Judith St. George, known for her historical works and mysteries, died June 10 at 81. Her more than 40 works include the Caldecott-winning So You Want to Be President?
These works of historical fiction from Junior Library Guild expertly blend fact and storytelling, tackling figures such as magician Chung Ling Soo and events such as Operation Pied Piper.
Today we look at two fabulous historical fiction works exploring historical periods unfamiliar to most Americans. First up is a starred review of Michelle Moran’s Rebel Queen, which tells the story of the Indian Rebellion of 1857. Specifically, it tracks the exploits of Rani Lakshmi, the queen of a smallish kingdom in northern India called […]
Two exciting and very different historical novels today. First, a medieval murder mystery set in 1350 England. A 17-year-old is called home to run his family’s Manor after his brothers and fathers are killed by the plague. That’s hard enough, but then a young girl is murdered. We are not the only ones singing the praises […]
I’ve written about my regard for Kristin Hannah‘s novels before. The last one I read and reviewed was Night Road, and we also reviewed Fly Away in 2013. Hannah has a way with contemporary family stories. She writes deeply emotional women’s fiction with great characters, usually facing loss or tragedy. This year she brings those […]
Considering that it is based on a police case from almost 30 years ago, it is astonishing how much currency Joyce Carol Oates’s new novel has. A black teen is found beaten and apparently raped, naming only “white cops” as the perpetrators before lapsing into silence. The ensuing polarized reactions on the parts of the […]
My Near-Death Adventures (99% True) By Alison DeCamp Crown Books for Young Readers (an imprint of Random House) $16.99 ISBN: 978-0-385-39044-6 Ages 9-12 On shelves now Children’s historical fiction novels often divide up one of two ways. In the first category you have your important moments in history. In such books our heroes run about […]
The War That Saved My Life By Kimberly Brubaker Bradley Dial Books for Young Readers (an imprint of Penguin) $16.99 ISBN: 9780803740815 Ages 9-12 On shelves now. As a child I was what one might call a selective reader. Selective in that I studiously avoided any and all works of fiction that might conceivably be […]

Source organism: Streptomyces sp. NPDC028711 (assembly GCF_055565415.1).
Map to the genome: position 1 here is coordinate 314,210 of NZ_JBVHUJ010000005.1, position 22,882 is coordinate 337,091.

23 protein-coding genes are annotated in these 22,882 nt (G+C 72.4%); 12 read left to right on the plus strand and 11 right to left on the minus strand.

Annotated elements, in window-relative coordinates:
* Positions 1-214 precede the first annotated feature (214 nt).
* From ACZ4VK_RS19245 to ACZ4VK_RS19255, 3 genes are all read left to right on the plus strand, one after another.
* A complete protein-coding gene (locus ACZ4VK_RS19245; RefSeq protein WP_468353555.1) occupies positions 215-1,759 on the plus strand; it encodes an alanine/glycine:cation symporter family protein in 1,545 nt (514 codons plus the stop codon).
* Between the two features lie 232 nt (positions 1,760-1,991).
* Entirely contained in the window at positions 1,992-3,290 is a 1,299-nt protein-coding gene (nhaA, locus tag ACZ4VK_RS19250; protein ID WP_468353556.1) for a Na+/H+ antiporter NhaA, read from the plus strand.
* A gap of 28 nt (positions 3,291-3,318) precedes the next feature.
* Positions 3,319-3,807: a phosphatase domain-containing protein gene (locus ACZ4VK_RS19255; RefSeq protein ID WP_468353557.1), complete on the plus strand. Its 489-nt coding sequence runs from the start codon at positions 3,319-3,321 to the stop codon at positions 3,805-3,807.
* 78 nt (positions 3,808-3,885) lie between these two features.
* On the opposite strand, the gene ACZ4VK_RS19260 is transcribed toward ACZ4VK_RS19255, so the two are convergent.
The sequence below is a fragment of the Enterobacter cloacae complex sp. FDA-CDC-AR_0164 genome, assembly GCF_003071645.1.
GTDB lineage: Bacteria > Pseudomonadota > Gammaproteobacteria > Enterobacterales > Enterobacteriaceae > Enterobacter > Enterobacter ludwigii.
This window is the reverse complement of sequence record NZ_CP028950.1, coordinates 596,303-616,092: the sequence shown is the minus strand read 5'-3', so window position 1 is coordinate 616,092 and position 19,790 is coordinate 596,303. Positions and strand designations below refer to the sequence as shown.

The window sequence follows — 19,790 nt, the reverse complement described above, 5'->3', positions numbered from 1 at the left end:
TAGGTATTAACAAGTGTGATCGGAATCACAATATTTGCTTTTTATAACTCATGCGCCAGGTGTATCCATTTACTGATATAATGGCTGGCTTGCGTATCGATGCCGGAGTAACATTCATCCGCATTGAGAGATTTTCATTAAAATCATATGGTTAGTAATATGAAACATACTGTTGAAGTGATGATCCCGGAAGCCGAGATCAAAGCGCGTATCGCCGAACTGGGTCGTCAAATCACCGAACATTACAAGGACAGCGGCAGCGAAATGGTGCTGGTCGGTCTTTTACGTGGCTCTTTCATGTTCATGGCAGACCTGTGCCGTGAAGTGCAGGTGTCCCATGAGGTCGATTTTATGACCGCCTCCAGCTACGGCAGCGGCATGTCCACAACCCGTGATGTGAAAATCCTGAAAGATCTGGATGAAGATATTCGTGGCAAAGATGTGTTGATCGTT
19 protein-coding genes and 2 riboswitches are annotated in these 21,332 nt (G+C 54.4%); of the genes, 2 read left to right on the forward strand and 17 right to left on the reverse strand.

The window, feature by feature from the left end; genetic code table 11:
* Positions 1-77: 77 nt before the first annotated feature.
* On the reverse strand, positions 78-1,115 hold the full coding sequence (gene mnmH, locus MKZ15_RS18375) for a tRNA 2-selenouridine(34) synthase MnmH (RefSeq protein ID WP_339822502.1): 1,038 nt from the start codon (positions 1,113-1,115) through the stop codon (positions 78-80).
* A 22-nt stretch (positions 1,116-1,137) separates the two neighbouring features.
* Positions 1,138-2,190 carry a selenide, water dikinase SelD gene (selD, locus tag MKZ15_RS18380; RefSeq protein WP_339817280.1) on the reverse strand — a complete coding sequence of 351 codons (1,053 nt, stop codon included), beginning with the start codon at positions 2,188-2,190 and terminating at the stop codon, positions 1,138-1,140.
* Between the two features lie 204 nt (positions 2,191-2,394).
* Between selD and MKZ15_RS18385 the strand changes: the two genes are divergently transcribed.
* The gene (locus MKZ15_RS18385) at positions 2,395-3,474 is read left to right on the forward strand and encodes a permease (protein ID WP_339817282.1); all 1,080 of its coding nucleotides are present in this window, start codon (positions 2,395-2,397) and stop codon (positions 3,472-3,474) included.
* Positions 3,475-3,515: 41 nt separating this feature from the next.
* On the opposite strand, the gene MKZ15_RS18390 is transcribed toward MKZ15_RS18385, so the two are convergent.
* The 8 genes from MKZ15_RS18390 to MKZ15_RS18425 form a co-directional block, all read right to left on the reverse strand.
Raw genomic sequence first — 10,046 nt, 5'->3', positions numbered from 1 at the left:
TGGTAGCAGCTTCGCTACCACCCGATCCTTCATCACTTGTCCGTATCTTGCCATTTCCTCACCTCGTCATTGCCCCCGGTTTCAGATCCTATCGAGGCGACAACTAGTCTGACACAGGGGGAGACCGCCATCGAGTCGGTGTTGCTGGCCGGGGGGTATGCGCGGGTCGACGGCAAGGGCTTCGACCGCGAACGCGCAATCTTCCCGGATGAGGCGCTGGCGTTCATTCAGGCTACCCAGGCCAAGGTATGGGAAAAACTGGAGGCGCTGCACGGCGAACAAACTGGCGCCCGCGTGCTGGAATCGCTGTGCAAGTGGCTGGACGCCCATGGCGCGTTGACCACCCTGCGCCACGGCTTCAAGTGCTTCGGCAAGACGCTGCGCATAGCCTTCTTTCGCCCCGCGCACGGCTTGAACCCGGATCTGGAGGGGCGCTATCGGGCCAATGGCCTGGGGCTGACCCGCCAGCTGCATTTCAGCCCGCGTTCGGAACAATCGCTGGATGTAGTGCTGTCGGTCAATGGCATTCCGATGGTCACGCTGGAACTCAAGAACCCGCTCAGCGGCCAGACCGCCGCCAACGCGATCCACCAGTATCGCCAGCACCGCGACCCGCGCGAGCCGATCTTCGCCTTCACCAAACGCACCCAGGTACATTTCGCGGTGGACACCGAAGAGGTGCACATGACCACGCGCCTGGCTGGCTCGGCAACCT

Today, we review two books that examine the environmental destruction of small towns, and the ensuing fallout in the community at large. In Rene Steinke’s Friendswood, the eponymous town has been the victim of chemical leaks from a nearby oil refinery. Most of the town seems ready to move on once the EPA has cleared […]
The 2015 Scott O’Dell Award for Historical Fiction goes to Dash, by Kirby Larson, published by Scholastic Press. While Mitsi is going to miss spending time with her beloved dog Dash now that Christmas vacation is over, she is looking forward to seeing her best buds Mags and Judy. Mitsy thought the trio would always […]
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Thorfinn is a teenage boy and a member of a mercenary crew of Vikings that raid towns in France and England and return to their home base in Denmark. But Thorfinn isn’t interested in battle or treasure. As a boy he dreamed of sailing on a long ship and becoming a Viking warrior. Now he […]
Two books that follow professional stage magicians, or illusionists, top our week. I was completely entranced by The Magician’s Lie, a terrific historical yarn that reads like a modern thriller. The title magician is a young woman, and the only woman making the circuit in the first decade of the 20th century. It is her […]
Althea and Oliver by Cristina Moracho Viking, October 2014 Reviewed from final copy This book really amazed me by being a story that is bigger and harder and rougher and rawer than I thought it would be. It’s been named for two year’s best lists, and garnered three starred reviews, so it’s not just me […]
One of my favorite reader’s advisory tools is Amazon’s “Customer’s Who Bought This Item Also Bought” feature. I know, I know, Amazon’s a big evil company engaged in a fight against the absolutely tiny publishing firm of Hatchette (note: Hatchette is not tiny), but what can I say? The algorithm they use is great. You […]
On Monday, Angela mentioned that we haven’t had as many nonfiction titles as we’d like this year, and offered up Dr. Mutter’s Marvels for consideration. Today, we’ve got another nonfiction title, this time a memoir, and a novel based on a real person. The memoir is Cea Sunrise Person’s North of Normal, and Person’s first […]
The Gospel of Winter, Brendan Kiely Margaret K. McElderry (Simon & Schuster), January 2014 Reviewed from ARC It’s so hard when a book is completely admirable and worthy of discussion and yet I just can’t like it. Because now I’m torn between wanting lots of discussion on this and also wanting to move on to […]
I have to say I expected more World War I books this year, considering it is the Centennial of that war. We did have the fabulous poetry collection/graphic novel Above the Dreamless Dead. But other than that we haven’t seen a huge push for books about the Great War. One book under review today takes […]
Teen readers have plenty to sink their teeth into, from Maggie Stiefvater’s Blue Lily, Lily Blue, the much-anticipated latest in “The Raven Cycle”; Barry Lyga’s Blood of My Blood, the blood-soaked finale in the “I Hunt Killers” trilogy; and Donna Jo Napoli’s historical fiction Hidden.
This article was published in School Library Journal's November 2014 issue. Subscribe today and save up to 35% off the regular subscription rate.
There’s been a lot of talk about accuracy in children’s nonfiction recently (which is just a fancy way of saying that there’s been a lot of talk on this particular blog). Everything from invented dialogue to series that are nonfiction-ish. One element we haven’t discussed in any way, shape, or form though is the notion […]